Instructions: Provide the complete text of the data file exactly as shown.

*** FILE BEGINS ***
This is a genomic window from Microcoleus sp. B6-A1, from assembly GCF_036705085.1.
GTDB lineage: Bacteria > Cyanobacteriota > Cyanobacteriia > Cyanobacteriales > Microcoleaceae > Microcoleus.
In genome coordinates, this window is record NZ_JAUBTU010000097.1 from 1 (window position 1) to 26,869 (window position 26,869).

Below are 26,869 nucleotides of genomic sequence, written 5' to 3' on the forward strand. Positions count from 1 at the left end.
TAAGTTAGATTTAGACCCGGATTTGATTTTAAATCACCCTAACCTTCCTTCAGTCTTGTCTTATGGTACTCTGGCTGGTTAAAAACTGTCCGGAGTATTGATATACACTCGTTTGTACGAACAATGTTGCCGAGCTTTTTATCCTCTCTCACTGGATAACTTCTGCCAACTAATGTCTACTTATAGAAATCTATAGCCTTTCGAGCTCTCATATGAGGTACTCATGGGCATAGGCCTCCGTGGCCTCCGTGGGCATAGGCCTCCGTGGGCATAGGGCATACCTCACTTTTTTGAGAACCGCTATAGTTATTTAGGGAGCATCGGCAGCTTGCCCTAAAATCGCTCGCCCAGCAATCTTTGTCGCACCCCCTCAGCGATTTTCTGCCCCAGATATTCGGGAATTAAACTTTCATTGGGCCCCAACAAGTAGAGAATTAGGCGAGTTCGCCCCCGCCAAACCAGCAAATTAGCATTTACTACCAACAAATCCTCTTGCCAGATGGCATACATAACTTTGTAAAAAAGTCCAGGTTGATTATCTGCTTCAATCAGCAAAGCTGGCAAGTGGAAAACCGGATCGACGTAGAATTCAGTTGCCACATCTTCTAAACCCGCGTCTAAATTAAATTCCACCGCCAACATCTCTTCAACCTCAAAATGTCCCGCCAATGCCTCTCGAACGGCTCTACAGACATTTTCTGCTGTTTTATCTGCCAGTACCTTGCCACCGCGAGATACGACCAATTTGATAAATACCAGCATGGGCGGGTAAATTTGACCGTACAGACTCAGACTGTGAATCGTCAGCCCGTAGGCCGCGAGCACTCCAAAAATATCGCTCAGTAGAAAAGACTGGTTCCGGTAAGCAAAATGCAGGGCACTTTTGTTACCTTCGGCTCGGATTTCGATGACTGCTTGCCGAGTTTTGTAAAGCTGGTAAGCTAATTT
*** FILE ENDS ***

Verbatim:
This is a genomic window from Microcoleus sp. B6-A1, from assembly GCF_036705085.1.
GTDB lineage: Bacteria > Cyanobacteriota > Cyanobacteriia > Cyanobacteriales > Microcoleaceae > Microcoleus.
In genome coordinates, this window is record NZ_JAUBTU010000097.1 from 1 (window position 1) to 26,869 (window position 26,869).

Below are 26,869 nucleotides of genomic sequence, written 5' to 3' on the forward strand. Positions count from 1 at the left end.
TAAGTTAGATTTAGACCCGGATTTGATTTTAAATCACCCTAACCTTCCTTCAGTCTTGTCTTATGGTACTCTGGCTGGTTAAAAACTGTCCGGAGTATTGATATACACTCGTTTGTACGAACAATGTTGCCGAGCTTTTTATCCTCTCTCACTGGATAACTTCTGCCAACTAATGTCTACTTATAGAAATCTATAGCCTTTCGAGCTCTCATATGAGGTACTCATGGGCATAGGCCTCCGTGGCCTCCGTGGGCATAGGCCTCCGTGGGCATAGGGCATACCTCACTTTTTTGAGAACCGCTATAGTTATTTAGGGAGCATCGGCAGCTTGCCCTAAAATCGCTCGCCCAGCAATCTTTGTCGCACCCCCTCAGCGATTTTCTGCCCCAGATATTCGGGAATTAAACTTTCATTGGGCCCCAACAAGTAGAGAATTAGGCGAGTTCGCCCCCGCCAAACCAGCAAATTAGCATTTACTACCAACAAATCCTCTTGCCAGATGGCATACATAACTTTGTAAAAAAGTCCAGGTTGATTATCTGCTTCAATCAGCAAAGCTGGCAAGTGGAAAACCGGATCGACGTAGAATTCAGTTGCCACATCTTCTAAACCCGCGTCTAAATTAAATTCCACCGCCAACATCTCTTCAACCTCAAAATGTCCCGCCAATGCCTCTCGAACGGCTCTACAGACATTTTCTGCTGTTTTATCTGCCAGTACCTTGCCACCGCGAGATACGACCAATTTGATAAATACCAGCATGGGCGGGTAAATTTGACCGTACAGACTCAGACTGTGAATCGTCAGCCCGTAGGCCGCGAGCACTCCAAAAATATCGCTCAGTAGAAAAGACTGGTTCCGGTAAGCAAAATGCAGGGCACTTTTGTTACCTTCGGCTCGGATTTCGATGACTGCTTGCCGAGTTTTGTAAAGCTGGTAAGCTAATTT